We have previously demonstrated that, in adult fibres, the majority of experimentally recorded ICl arises from channels present in the TTS membranes (DiFranco et al. 2011). Here we extended this work by performing a longitudinal analysis of the current-dependent attenuations in TTS membrane potential changes associated with the activation of ICl in fibres from both normal and HSALR mice. Several important conclusions can be drawn from our results in Fig. 9. (A) The kinetic properties and voltage dependence of di-8-ANEPPS transients (Fig. 8) provide an independent confirmation of the current-dependent effects of ClC-1 channels present in the TTS. (B) The fact that ICl-dependent attenuations were observed in di-8-ANEPPS transients recorded in fibres from both HSALR and FVB mice at all ages demonstrates that ClC-1 channels are (in all cases) expressed in the TTS; this observation argues against a possible mistargeting of ClC-1 in HSALR fibres. (C) Because the maximal peak attenuations measured in fibres from both strains increase with age and (notably) display a comparable age dependence as the corresponding [peak-ICl]max (Fig. 4A), it is likely that ClC-1 channels are similarly distributed between the TTS and the surface membranes. This conclusion, based on our previous demonstration that the maximal peak attenuation (as a percentage) is directly correlated with the [peak-ICl]max and, in quantitative model analysis of the relative distribution of channels in the TTS and sarcolemma compatible with measured attenuation values (DiFranco et al. 2011), has important implications for the understanding of myotonia as it suggests that a preferential distribution of ClC-1 channels may not be the underlying cause of the hyperexcitability.

Measurements of the linear electrical properties RIN, Rm and Rm*

An important methodological precaution in our RIN measurements (and the determination of Rm thereafter) is that they were made with very small current injections (<20 nA), eliciting small voltage perturbations (ΔV typically <6 mV), in order to critically assess the linear electrical properties of FDB fibres subject to their physiological resting potential (approximately −90 mV). In other words, the experimental conditions were designed to minimize the influence of intrinsic non-linearities of either ClC-1 and/or other channels that contribute to their resting conductance. Interestingly, our Rm values for fibres from FVB adult animals (668 ± 49 Ω cm2; Fig. 7B and Table 1) are in excellent general agreement with average values reported for a variety of mammalian skeletal muscle preparations; for example, average values of 642, 445 and 542 Ω cm2 have been reported for mouse extensor digitorum longus (EDL), rat diaphragm and rat EDL, respectively (Kiyohara & Sato, 1967; Farnbach & Barchi, 1977; Palade & Barchi, 1977a; Kerr & Sperelakis, 1983). But these linear Rm values are distinctly smaller than the value of 1040 ± 100 Ω cm2 reported for intercostal fibres from >2 month old FVB mice (Mankodi et al. 2002); though we do not fully understand the origin of this discrepancy, these authors’ observations were made using larger current injections that resulted in voltage perturbations possibly out of the linear range. Furthermore, our Rm values in fibres from adult HSALR mice are also significantly smaller than those reported by Mankodi and collaborators (783 ± 81 vs. 4080 ± 590 Ω cm2). It is important to highlight that the relatively large values of Rm obtained by us in fibres rendered electrically passive (Tyrode with 9-ACA + Rb) demonstrate that, in adult fibres under resting (physiological) conditions, Rm was mostly determined by contributions by K and Cl conductances rather than by unspecific residual conductances (from Table 1, ∼3.5- and 4.3-fold changes were found in fibres from control and HSALR animals, respectively; also see Fig. 11). Furthermore, the similarity of Rm between fibres from adult FVB and HSALR is compatible with our voltage-clamp result that values of gCl,max in these animals are not significantly different.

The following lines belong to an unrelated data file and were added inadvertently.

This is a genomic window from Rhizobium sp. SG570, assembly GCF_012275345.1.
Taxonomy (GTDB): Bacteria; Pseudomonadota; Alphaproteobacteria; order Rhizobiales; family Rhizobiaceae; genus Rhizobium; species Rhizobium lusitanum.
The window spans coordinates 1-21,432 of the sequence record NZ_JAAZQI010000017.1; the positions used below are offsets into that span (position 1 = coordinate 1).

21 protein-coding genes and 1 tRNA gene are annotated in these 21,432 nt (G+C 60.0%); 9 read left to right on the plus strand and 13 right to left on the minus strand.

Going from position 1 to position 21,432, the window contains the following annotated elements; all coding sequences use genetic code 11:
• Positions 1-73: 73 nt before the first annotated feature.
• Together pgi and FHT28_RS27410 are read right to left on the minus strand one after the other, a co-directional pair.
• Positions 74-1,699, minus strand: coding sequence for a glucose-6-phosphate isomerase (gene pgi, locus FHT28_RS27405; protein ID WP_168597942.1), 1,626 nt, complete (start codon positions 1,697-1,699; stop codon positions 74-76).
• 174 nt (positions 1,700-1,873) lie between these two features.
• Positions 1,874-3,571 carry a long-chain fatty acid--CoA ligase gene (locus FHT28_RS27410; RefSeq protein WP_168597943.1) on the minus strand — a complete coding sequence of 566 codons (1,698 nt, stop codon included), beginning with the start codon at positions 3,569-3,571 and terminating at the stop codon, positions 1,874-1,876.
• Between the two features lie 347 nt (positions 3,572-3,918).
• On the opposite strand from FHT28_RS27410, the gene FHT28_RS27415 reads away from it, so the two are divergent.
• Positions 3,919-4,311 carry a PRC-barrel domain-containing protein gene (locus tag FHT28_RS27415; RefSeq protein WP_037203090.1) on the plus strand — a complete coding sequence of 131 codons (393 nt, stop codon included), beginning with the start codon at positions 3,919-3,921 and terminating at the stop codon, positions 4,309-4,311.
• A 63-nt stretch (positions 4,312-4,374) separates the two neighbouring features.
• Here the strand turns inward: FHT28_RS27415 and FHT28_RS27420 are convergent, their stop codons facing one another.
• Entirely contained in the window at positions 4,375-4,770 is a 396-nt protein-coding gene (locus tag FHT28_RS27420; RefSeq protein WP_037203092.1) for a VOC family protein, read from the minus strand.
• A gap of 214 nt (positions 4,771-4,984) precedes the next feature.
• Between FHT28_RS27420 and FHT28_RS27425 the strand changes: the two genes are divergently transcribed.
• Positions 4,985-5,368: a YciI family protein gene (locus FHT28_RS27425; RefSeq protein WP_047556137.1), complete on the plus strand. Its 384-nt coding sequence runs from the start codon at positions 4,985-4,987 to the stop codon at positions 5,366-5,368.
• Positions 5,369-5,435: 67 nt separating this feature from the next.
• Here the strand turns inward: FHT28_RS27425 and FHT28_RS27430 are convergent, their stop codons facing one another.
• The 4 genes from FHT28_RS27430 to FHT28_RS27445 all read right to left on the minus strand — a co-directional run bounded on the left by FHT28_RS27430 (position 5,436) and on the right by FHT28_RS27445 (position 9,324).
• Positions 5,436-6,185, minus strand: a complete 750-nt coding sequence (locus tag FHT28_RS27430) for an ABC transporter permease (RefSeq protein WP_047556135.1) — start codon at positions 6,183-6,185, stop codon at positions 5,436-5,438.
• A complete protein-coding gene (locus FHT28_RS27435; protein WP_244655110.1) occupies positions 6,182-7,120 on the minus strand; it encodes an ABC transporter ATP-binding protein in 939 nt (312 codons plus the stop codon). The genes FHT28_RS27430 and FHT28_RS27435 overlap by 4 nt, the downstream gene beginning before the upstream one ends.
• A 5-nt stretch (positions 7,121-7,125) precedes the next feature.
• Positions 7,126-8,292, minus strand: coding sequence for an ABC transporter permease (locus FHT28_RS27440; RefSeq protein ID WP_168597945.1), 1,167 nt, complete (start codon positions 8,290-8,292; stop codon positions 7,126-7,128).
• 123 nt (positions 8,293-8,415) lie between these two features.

image